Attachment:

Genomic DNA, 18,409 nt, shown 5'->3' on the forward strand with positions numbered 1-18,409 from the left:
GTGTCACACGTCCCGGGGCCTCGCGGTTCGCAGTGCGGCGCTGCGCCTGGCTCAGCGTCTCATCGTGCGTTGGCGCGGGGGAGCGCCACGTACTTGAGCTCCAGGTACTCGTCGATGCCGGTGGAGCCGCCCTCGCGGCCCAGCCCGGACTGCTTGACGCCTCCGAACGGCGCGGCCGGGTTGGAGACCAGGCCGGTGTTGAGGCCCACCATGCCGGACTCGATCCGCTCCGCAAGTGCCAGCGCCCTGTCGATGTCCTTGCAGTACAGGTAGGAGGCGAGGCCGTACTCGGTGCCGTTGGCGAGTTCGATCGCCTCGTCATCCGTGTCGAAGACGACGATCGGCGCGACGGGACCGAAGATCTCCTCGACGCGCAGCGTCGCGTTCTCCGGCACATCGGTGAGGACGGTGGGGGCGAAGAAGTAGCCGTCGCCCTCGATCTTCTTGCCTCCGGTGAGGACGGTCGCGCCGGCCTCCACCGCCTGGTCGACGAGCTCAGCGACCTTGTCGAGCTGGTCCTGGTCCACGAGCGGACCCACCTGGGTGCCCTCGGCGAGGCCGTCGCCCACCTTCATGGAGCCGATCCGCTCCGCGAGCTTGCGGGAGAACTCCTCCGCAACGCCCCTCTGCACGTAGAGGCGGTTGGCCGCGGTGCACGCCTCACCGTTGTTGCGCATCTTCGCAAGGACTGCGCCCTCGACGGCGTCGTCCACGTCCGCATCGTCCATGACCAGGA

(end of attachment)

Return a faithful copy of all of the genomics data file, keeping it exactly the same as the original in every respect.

Genomic DNA, 18,409 nt, shown 5'->3' on the forward strand with positions numbered 1-18,409 from the left:
GTGTCACACGTCCCGGGGCCTCGCGGTTCGCAGTGCGGCGCTGCGCCTGGCTCAGCGTCTCATCGTGCGTTGGCGCGGGGGAGCGCCACGTACTTGAGCTCCAGGTACTCGTCGATGCCGGTGGAGCCGCCCTCGCGGCCCAGCCCGGACTGCTTGACGCCTCCGAACGGCGCGGCCGGGTTGGAGACCAGGCCGGTGTTGAGGCCCACCATGCCGGACTCGATCCGCTCCGCAAGTGCCAGCGCCCTGTCGATGTCCTTGCAGTACAGGTAGGAGGCGAGGCCGTACTCGGTGCCGTTGGCGAGTTCGATCGCCTCGTCATCCGTGTCGAAGACGACGATCGGCGCGACGGGACCGAAGATCTCCTCGACGCGCAGCGTCGCGTTCTCCGGCACATCGGTGAGGACGGTGGGGGCGAAGAAGTAGCCGTCGCCCTCGATCTTCTTGCCTCCGGTGAGGACGGTCGCGCCGGCCTCCACCGCCTGGTCGACGAGCTCAGCGACCTTGTCGAGCTGGTCCTGGTCCACGAGCGGACCCACCTGGGTGCCCTCGGCGAGGCCGTCGCCCACCTTCATGGAGCCGATCCGCTCCGCGAGCTTGCGGGAGAACTCCTCCGCAACGCCCCTCTGCACGTAGAGGCGGTTGGCCGCGGTGCACGCCTCACCGTTGTTGCGCATCTTCGCAAGGACTGCGCCCTCGACGGCGTCGTCCACGTCCGCATCGTCCATGACCAGGA